3. Greet employees when you see them. It’s not necessary to know every employee’s name, but a simple, “Good morning!” or “Beautiful day, isn’t it?” helps create a more open and comfortable environment.
4. Make an effort to get to know employees beyond their role as assistant product manager or supply chain coordinator. Ask what they did on the weekend, how their children or parents are doing or where they grew up. Showing an interest in employees communicates that they are valued beyond their work -- as human beings.
5. Provide forums for information and opinion exchange. Whether called Town Halls or All Hands Meetings or “Breakfast With Tom,” invite employees to gather regularly, hear briefly from leadership and ask questions. Try not to use PowerPoint presentations at these sessions. Consider having management walk around a little with a microphone or sit on a stool. The frequency of these meetings can vary depending upon what’s going on in the organization. Most companies hold them twice a year or quarterly, but this can be increased during times of great activity or uncertainty, such as during a merger.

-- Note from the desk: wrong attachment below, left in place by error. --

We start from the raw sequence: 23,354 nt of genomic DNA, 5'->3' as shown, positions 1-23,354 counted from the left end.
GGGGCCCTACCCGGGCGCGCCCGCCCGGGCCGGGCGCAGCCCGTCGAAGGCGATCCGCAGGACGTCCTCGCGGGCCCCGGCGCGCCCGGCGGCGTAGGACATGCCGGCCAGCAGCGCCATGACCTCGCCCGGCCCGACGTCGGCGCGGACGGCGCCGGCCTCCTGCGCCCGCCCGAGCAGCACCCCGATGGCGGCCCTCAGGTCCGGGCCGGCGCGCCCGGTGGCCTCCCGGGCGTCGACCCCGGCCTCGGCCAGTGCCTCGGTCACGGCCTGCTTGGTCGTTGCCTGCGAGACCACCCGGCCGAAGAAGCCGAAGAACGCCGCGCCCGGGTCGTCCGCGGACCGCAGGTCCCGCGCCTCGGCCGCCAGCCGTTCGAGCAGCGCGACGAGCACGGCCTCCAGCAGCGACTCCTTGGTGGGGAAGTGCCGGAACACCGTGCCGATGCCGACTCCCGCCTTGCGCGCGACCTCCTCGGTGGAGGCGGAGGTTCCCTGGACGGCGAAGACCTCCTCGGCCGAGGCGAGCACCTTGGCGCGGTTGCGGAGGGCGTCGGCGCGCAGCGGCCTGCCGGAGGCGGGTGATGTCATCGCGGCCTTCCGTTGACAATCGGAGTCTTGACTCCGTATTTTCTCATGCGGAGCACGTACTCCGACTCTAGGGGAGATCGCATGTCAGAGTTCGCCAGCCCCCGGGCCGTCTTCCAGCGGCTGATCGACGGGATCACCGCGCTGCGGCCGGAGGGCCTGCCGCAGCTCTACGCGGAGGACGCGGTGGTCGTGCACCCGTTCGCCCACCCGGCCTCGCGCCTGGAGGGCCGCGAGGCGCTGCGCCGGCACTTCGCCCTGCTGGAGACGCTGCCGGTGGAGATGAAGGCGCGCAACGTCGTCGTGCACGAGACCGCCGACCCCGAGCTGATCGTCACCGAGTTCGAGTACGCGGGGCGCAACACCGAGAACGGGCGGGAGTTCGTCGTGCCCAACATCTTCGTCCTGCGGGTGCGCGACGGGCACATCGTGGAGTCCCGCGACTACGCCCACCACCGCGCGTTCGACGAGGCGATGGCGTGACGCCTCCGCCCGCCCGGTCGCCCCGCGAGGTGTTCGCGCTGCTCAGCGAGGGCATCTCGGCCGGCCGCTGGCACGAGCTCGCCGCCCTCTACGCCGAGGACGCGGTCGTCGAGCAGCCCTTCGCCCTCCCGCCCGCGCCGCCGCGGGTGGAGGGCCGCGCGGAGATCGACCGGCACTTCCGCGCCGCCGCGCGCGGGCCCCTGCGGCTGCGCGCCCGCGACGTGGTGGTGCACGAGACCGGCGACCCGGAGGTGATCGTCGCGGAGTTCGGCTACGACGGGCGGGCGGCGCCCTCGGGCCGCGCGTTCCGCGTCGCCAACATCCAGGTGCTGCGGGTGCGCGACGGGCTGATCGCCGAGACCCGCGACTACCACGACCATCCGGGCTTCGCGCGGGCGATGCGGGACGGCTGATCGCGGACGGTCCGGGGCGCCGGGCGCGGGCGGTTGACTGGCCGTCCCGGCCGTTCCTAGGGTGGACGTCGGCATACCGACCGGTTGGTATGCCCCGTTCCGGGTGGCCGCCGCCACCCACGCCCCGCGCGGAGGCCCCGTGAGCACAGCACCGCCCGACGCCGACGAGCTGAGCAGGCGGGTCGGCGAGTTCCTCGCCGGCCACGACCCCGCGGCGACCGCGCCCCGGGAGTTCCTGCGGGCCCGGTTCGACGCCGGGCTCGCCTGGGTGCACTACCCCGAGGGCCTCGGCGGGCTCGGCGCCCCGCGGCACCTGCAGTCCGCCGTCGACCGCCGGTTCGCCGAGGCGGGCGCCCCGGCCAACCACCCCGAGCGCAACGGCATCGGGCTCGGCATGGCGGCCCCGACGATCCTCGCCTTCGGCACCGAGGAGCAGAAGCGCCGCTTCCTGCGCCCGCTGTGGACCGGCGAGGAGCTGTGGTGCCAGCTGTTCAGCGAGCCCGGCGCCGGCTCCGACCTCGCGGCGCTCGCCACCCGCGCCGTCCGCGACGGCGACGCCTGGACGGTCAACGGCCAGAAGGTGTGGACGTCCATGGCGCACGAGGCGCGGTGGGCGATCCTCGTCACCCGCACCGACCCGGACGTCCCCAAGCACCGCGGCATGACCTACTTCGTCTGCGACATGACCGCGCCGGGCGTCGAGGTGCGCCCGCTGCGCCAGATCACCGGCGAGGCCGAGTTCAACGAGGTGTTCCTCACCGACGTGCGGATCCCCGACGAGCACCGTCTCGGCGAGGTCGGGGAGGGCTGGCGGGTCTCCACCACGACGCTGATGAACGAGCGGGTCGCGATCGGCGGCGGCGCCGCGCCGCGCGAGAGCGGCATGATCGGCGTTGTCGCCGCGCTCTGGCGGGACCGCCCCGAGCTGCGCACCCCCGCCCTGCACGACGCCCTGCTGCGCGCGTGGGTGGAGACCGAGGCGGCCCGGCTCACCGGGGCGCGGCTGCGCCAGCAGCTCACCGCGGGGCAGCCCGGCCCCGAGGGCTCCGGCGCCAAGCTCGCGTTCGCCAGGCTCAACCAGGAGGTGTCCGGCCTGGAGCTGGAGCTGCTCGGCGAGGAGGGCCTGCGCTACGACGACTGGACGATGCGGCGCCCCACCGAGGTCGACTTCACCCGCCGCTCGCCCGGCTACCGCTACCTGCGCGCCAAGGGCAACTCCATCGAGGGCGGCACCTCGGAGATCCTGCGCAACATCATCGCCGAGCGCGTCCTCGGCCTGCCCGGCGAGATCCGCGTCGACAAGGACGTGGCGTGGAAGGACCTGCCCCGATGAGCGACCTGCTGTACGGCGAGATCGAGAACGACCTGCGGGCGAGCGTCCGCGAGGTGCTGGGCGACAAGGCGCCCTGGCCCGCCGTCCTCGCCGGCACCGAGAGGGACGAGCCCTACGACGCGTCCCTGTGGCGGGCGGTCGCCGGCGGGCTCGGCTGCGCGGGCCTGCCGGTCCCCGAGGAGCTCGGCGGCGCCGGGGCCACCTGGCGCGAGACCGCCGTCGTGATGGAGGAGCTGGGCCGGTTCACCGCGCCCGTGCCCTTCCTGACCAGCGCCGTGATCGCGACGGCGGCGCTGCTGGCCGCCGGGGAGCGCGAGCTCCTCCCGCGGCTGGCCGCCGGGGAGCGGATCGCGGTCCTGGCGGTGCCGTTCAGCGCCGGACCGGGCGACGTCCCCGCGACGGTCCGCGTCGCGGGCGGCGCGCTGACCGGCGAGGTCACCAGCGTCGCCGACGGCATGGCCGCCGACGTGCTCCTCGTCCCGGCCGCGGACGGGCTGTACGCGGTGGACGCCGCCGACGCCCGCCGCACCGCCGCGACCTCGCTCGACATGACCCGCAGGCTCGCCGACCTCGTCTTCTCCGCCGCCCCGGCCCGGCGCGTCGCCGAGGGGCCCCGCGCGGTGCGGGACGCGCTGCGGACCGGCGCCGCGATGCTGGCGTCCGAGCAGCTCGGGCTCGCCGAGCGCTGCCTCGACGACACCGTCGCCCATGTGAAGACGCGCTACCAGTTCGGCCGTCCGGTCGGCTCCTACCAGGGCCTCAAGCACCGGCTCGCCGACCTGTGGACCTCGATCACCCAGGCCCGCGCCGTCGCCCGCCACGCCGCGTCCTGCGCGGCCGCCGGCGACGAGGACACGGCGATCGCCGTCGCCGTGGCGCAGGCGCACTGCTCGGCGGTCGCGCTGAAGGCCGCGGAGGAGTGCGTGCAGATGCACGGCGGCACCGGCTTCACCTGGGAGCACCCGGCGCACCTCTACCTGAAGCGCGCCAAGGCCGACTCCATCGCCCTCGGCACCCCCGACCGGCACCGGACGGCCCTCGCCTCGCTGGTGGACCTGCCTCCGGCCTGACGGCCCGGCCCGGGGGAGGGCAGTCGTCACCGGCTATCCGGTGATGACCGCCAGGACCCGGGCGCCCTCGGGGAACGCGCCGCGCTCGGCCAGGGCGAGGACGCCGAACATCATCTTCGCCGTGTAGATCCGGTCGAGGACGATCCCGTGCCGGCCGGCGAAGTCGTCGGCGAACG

6. When meeting with employees, establish eye contact and make it clear they have your attention. Don’t check email or take phone calls. It’s better to have a short meeting in which employees feel they have your attention than to allow interruptions that suggest you really aren’t all that interested.
7. Recognize employees for their contributions. When employees in our focus groups talk about recognition, they always emphasize that “I’m not talking about money.” In fact, they are most often talking about two words, “Thank you.” Thanking employees for taking the lead on a project, staying late or putting in extra time goes a long way toward establishing an environment that fosters good communications.